Consider 2ndly, O my soul, and in order to acquire a more perfect knowledge of thyself, that so thou mayest always be little and humble, take a more particular review of thy whole self, and seriously reflect on what thou art, both as a mortal and as a sinner: that thy extraction is from nothing; that thou wast conceived and born in sin; that thou art perpetually liable to innumerable miseries, both of soul and body; that all thy powers and faculties are strangely impaired and disordered by sin; that thou art ever prone to evil, and hard to be brought to good; that thy passions are headstrong and rebellious; thy affections ever bent upon vain toys and lying fooleries; and thy thoughts, words, and actions full of corruption. In the meanwhile thy time is hastening on without intermission to its last period; death is following close at thy heels, and shall quickly overtake thee, and send away this body of thine, which thou art so fond of, to the food of maggots and worms, and thy poor soul to another world, to be tried there at an unerring tribunal, under a dreadful uncertainty, whether she shall not be delivered up an eternal prey to merciless devils. And is it possible that we should be sensible of all these humbling truths, and should seriously reflect on them, and yet be proud?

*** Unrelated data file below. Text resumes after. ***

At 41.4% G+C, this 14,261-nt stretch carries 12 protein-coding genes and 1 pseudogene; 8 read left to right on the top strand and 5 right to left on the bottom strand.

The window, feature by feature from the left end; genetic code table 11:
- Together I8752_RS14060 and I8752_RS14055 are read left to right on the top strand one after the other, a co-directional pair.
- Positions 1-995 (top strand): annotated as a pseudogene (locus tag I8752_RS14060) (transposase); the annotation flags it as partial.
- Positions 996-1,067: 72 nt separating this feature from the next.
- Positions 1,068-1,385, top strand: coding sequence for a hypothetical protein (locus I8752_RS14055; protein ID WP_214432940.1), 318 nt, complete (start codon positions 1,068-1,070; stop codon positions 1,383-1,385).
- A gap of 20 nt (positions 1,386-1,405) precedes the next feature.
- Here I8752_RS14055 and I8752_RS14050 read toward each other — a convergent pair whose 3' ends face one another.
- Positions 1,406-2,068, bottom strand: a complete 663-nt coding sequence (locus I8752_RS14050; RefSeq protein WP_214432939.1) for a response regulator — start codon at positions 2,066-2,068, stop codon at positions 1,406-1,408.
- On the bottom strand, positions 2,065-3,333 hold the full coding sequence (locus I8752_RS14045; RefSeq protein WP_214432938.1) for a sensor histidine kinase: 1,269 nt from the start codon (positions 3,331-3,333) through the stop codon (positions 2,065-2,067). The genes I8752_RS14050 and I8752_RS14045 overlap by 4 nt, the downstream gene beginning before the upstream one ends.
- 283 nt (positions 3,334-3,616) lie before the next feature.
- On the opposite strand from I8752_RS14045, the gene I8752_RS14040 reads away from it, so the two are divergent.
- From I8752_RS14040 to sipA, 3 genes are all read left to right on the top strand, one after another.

Consider 3rdly, that amongst all these humbling considerations that which ought most effectually to abate, or rather quite to beat down our pride, is the remembrance of our sins, and what we have deserved for them. Ah! wretched creature that I am, I have been guilty of mortal sin, of high treason against my God, and that perhaps a thousand times; and consequently I have deserved a thousand hells; and what can I have to be proud of? Ah! what a wretched figure did my soul then make in the sight of God and his angels! How odious, how filthy, how abominable was she all that time! And is she not so still? She stood then condemned to hell; and has that sentence ever been reversed? What pretensions then can I have to any honour, esteem, or regard from any one? What title to any favour from God or man? What just reason to complain, if even all God's creatures should combine against me, to revenge upon me the wrong done to their creator; and should tread me under their feet, to punish the pride by which I have lifted up my head against the Almighty? What would all this be in comparison with my deserts? How then shall I dare to entertain any proud thought, either of conceit of myself, or of seeking to be esteemed by others, or of resenting affront, contradiction, or contempt from any man; since I have no title to any thing else but hell! And what room can there be for glorifying thee?

daily to frequent this school of humility, by studying well to know thy God and to know thyself: this kind o science is infinitely more to thy purpose than all other arts and sciences put together; all which, indeed, would only serve to puff thee up and to betray thee to thy mortal enemies, the world, the flesh, and the devil, if not accompanied with the knowledge of God and of thyself.